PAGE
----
1. News

India’s Wheat Ban Might Prove Costly for Farmers, Say Experts

Wheat mandis (wholesale markets) have dropped by Rs 50-100 a quintal on average since the morning of May 14, 2022, as a result of the wheat ban.

Binita Kumari
India’s Wheat Ban Might Prove Costly for Farmers, Say Experts
India’s Wheat Ban Might Prove Costly for Farmers, Say Experts

India's rushed decision to ban wheat exports with immediate effect, citing food security issues, might be costly to the country's farmers. Many have held off on harvesting their crops in the hopes of greater prices in the coming weeks. Wheat mandis (wholesale markets) have dropped by Rs 50-100 a quintal on average since the morning of May 14, 2022, as a result of this decision.

"This notification has caused some anxiety. Wheat prices in Indore and Bihar mandis dropped by Rs 100 after the decision. Traders have likewise reduced their purchases. This is a decrease of Rs 125 per quintal. According to Shlok Joshi of Mandi Central, an agriculture commodity information portal, a Rs 50-100 drop has been noticed on average.

Farmers in the key wheat-producing regions of Punjab, Madhya Pradesh, Haryana, and Uttar Pradesh have been stockpiling their harvest and bringing it in instalments in the hope that wheat prices will continue to rise in the coming days.

The wheat ban, according to experts, was a knee-jerk reaction by the Union government. They pointed out that the government had just announced on May 12 that it will send trade teams to Morocco, Tunisia, Indonesia, the Philippines, Thailand, Vietnam, Turkey, Algeria, and Lebanon to investigate ways to expand wheat exports from India.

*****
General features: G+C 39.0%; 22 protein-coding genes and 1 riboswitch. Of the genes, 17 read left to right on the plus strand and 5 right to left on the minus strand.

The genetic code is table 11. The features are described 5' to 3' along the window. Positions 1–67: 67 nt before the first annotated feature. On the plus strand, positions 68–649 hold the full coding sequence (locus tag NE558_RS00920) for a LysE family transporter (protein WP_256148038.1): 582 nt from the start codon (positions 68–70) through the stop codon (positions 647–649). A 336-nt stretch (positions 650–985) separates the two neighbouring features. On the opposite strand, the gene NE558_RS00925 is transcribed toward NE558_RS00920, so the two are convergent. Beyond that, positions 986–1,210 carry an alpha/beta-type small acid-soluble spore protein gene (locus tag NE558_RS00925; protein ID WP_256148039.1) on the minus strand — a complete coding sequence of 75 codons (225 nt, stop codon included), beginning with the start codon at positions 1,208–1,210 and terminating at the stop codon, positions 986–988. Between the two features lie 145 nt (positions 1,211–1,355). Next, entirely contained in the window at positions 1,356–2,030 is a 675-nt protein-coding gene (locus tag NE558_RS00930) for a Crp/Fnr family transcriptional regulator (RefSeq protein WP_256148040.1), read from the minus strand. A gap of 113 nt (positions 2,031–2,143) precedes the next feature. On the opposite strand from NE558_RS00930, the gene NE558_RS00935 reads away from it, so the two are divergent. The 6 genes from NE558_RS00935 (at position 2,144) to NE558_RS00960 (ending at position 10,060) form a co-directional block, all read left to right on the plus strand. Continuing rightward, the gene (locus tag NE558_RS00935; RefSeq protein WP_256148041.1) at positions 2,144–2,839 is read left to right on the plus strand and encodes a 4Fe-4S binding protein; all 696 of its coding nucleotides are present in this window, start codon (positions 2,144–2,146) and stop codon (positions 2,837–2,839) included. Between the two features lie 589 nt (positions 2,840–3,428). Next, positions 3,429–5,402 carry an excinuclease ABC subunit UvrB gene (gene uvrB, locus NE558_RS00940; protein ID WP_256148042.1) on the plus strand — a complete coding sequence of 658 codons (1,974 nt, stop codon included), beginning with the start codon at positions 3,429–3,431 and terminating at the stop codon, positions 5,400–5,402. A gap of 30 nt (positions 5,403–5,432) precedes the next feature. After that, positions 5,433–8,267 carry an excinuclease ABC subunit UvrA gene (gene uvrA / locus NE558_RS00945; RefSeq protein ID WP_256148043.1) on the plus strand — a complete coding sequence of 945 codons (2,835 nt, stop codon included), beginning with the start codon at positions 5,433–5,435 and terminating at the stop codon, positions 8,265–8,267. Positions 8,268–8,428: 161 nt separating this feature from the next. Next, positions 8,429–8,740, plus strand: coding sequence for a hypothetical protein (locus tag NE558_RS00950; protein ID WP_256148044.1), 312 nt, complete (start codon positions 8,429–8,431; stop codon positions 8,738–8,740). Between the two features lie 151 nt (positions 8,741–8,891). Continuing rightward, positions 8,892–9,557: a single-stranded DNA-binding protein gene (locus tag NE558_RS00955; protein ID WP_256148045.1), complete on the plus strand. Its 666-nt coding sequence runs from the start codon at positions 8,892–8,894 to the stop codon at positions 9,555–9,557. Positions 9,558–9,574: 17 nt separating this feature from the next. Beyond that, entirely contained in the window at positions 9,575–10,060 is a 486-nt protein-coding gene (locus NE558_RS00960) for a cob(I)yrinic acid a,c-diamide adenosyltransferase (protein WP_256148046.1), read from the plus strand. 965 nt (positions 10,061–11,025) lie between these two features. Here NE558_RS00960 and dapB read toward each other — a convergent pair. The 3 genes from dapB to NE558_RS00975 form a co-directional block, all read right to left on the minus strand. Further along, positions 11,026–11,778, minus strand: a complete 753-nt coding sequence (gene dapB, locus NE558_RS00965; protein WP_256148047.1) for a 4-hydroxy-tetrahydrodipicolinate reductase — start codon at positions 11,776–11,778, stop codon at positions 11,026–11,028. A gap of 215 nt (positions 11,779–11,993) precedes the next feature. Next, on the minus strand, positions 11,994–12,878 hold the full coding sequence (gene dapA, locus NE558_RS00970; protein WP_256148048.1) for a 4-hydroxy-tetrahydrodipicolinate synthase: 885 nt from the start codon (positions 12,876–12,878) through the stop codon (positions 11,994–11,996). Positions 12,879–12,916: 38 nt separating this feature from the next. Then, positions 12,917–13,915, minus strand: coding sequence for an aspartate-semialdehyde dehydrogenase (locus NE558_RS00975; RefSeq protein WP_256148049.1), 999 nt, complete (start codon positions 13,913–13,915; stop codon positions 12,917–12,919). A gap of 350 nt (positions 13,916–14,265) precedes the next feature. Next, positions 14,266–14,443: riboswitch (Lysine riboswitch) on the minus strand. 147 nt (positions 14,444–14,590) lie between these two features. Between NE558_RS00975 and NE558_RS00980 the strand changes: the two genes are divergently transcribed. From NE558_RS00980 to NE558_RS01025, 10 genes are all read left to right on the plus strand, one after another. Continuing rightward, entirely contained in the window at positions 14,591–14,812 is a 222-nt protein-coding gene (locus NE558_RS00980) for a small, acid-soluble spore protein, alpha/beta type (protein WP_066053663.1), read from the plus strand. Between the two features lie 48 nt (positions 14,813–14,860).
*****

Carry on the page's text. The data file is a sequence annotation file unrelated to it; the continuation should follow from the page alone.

India had wanted to sell 10 million tonnes of wheat to take advantage of the worldwide market created by Russia's invasion of Ukraine. It predicted a record-breaking output of 111 million tonnes. The unexpected move comes as government wheat stocks are expected to fall.

The fall was caused by low wheat production as a result of high temperatures in March that caused wheat grains to shrivel, reducing crop quantity. Farmers also avoided government procurement this time because private trade offered them higher rates.

"The government estimated that 110 million tonnes will be produced. However, it appears that production is currently less than 100 million tonnes. "A big factor behind this decision is a drop in output of more than 10 million tonnes," said Mohit Upadhyay, a large wheat trader.

This year's procurement data are at a 15-year low, with only 18 million tonnes purchased so far in the 2022-23 marketing season, compared to 43.3 million tonnes in 2021-22. April and May are the busiest months for government procurement.

According to Upadhyay, a lot of stockpiling happens even at the end of businesses that haven't dealt in a long time. "Since wheat prices were so high, companies like Reliance, Aditya Birla, and others that weren't previously involved in wheat began to buy it." Mills were unable to handle wheat due to active wheat stockpiling, he explained.

According to experts, the administration must have realised that production was far lower than expected. However, the abrupt move may cause panic buying, resulting in lower prices for farmers.

Farmers may now be required to sell to government procurement agencies at MSP, which is far less than what they were previously receiving. According to experts, the market's reaction to this in terms of the price situation will be obvious in a few days. The ban, according to agriculture policy expert Devinder Sharma, will not affect farmers because the peak wheat marketing season has passed.

Share your comments

Subscribe to our Newsletter. You choose the topics of your interest and we'll send you handpicked news and latest updates based on your choice.

Subscribe Newsletters